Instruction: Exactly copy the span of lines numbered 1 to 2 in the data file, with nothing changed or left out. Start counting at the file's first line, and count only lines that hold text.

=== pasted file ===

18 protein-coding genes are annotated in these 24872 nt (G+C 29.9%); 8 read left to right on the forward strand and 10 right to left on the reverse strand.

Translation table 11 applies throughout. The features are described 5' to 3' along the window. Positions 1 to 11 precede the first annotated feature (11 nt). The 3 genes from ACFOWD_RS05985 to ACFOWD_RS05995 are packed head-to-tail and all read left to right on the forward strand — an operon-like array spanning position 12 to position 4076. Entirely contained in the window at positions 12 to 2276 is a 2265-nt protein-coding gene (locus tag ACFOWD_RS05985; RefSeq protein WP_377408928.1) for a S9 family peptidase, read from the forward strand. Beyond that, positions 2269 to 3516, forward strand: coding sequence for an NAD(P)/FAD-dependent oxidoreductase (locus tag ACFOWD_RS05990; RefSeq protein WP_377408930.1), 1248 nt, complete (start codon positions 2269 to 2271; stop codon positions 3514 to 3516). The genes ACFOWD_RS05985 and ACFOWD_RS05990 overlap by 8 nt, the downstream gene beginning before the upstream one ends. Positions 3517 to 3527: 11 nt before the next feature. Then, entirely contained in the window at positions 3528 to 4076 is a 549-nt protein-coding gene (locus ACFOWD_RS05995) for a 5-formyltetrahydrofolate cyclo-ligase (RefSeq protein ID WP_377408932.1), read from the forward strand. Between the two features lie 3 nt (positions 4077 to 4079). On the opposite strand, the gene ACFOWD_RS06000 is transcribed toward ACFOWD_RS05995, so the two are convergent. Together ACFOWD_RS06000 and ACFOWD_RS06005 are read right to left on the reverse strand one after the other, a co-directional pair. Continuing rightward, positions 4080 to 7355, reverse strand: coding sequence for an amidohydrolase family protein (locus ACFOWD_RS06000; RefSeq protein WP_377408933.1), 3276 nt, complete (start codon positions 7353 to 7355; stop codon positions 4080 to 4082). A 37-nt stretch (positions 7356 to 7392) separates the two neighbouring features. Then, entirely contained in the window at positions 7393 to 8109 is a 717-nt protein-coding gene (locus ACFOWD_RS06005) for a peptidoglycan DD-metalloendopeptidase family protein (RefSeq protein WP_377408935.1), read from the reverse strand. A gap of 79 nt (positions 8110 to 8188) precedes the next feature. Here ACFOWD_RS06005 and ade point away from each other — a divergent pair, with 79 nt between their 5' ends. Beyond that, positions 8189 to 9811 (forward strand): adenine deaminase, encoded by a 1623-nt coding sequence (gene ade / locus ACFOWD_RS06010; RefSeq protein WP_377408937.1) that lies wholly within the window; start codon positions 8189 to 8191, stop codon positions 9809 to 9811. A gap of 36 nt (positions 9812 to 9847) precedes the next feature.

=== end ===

18 protein-coding genes are annotated in these 24872 nt (G+C 29.9%); 8 read left to right on the forward strand and 10 right to left on the reverse strand.

Translation table 11 applies throughout. The features are described 5' to 3' along the window. Positions 1 to 11 precede the first annotated feature (11 nt). The 3 genes from ACFOWD_RS05985 to ACFOWD_RS05995 are packed head-to-tail and all read left to right on the forward strand — an operon-like array spanning position 12 to position 4076. Entirely contained in the window at positions 12 to 2276 is a 2265-nt protein-coding gene (locus tag ACFOWD_RS05985; RefSeq protein WP_377408928.1) for a S9 family peptidase, read from the forward strand. Beyond that, positions 2269 to 3516, forward strand: coding sequence for an NAD(P)/FAD-dependent oxidoreductase (locus tag ACFOWD_RS05990; RefSeq protein WP_377408930.1), 1248 nt, complete (start codon positions 2269 to 2271; stop codon positions 3514 to 3516). The genes ACFOWD_RS05985 and ACFOWD_RS05990 overlap by 8 nt, the downstream gene beginning before the upstream one ends. Positions 3517 to 3527: 11 nt before the next feature. Then, entirely contained in the window at positions 3528 to 4076 is a 549-nt protein-coding gene (locus ACFOWD_RS05995) for a 5-formyltetrahydrofolate cyclo-ligase (RefSeq protein ID WP_377408932.1), read from the forward strand. Between the two features lie 3 nt (positions 4077 to 4079). On the opposite strand, the gene ACFOWD_RS06000 is transcribed toward ACFOWD_RS05995, so the two are convergent. Together ACFOWD_RS06000 and ACFOWD_RS06005 are read right to left on the reverse strand one after the other, a co-directional pair. Continuing rightward, positions 4080 to 7355, reverse strand: coding sequence for an amidohydrolase family protein (locus ACFOWD_RS06000; RefSeq protein WP_377408933.1), 3276 nt, complete (start codon positions 7353 to 7355; stop codon positions 4080 to 4082). A 37-nt stretch (positions 7356 to 7392) separates the two neighbouring features. Then, entirely contained in the window at positions 7393 to 8109 is a 717-nt protein-coding gene (locus ACFOWD_RS06005) for a peptidoglycan DD-metalloendopeptidase family protein (RefSeq protein WP_377408935.1), read from the reverse strand. A gap of 79 nt (positions 8110 to 8188) precedes the next feature. Here ACFOWD_RS06005 and ade point away from each other — a divergent pair, with 79 nt between their 5' ends. Beyond that, positions 8189 to 9811 (forward strand): adenine deaminase, encoded by a 1623-nt coding sequence (gene ade / locus ACFOWD_RS06010; RefSeq protein WP_377408937.1) that lies wholly within the window; start codon positions 8189 to 8191, stop codon positions 9809 to 9811. A gap of 36 nt (positions 9812 to 9847) precedes the next feature.